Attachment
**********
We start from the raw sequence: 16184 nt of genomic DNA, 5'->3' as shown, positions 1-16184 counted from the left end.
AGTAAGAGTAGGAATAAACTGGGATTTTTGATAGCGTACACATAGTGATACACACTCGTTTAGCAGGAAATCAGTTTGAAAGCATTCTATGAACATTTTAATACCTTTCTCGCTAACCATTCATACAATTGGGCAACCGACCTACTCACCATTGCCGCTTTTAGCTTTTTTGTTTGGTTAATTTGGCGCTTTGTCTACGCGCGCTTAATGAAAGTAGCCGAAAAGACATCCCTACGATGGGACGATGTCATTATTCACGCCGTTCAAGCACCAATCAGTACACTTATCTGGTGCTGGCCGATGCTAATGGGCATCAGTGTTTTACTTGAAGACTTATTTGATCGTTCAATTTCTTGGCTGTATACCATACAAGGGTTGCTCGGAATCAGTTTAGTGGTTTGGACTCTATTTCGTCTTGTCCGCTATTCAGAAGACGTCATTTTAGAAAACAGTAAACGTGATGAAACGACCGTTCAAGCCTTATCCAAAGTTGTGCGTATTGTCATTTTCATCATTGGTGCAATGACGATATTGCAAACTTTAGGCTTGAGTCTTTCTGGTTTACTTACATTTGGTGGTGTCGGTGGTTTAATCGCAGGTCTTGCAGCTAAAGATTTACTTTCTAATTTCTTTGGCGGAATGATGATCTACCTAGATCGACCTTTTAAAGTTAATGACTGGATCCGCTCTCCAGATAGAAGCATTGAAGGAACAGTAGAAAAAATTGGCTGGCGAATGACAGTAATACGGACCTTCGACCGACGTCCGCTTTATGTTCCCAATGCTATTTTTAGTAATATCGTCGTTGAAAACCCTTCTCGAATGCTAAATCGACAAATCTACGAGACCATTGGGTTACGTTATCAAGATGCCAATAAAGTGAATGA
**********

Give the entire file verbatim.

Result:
We start from the raw sequence: 16184 nt of genomic DNA, 5'->3' as shown, positions 1-16184 counted from the left end.
AGTAAGAGTAGGAATAAACTGGGATTTTTGATAGCGTACACATAGTGATACACACTCGTTTAGCAGGAAATCAGTTTGAAAGCATTCTATGAACATTTTAATACCTTTCTCGCTAACCATTCATACAATTGGGCAACCGACCTACTCACCATTGCCGCTTTTAGCTTTTTTGTTTGGTTAATTTGGCGCTTTGTCTACGCGCGCTTAATGAAAGTAGCCGAAAAGACATCCCTACGATGGGACGATGTCATTATTCACGCCGTTCAAGCACCAATCAGTACACTTATCTGGTGCTGGCCGATGCTAATGGGCATCAGTGTTTTACTTGAAGACTTATTTGATCGTTCAATTTCTTGGCTGTATACCATACAAGGGTTGCTCGGAATCAGTTTAGTGGTTTGGACTCTATTTCGTCTTGTCCGCTATTCAGAAGACGTCATTTTAGAAAACAGTAAACGTGATGAAACGACCGTTCAAGCCTTATCCAAAGTTGTGCGTATTGTCATTTTCATCATTGGTGCAATGACGATATTGCAAACTTTAGGCTTGAGTCTTTCTGGTTTACTTACATTTGGTGGTGTCGGTGGTTTAATCGCAGGTCTTGCAGCTAAAGATTTACTTTCTAATTTCTTTGGCGGAATGATGATCTACCTAGATCGACCTTTTAAAGTTAATGACTGGATCCGCTCTCCAGATAGAAGCATTGAAGGAACAGTAGAAAAAATTGGCTGGCGAATGACAGTAATACGGACCTTCGACCGACGTCCGCTTTATGTTCCCAATGCTATTTTTAGTAATATCGTCGTTGAAAACCCTTCTCGAATGCTAAATCGACAAATCTACGAGACCATTGGGTTACGTTATCAAGATGCCAATAAAGTGAATGA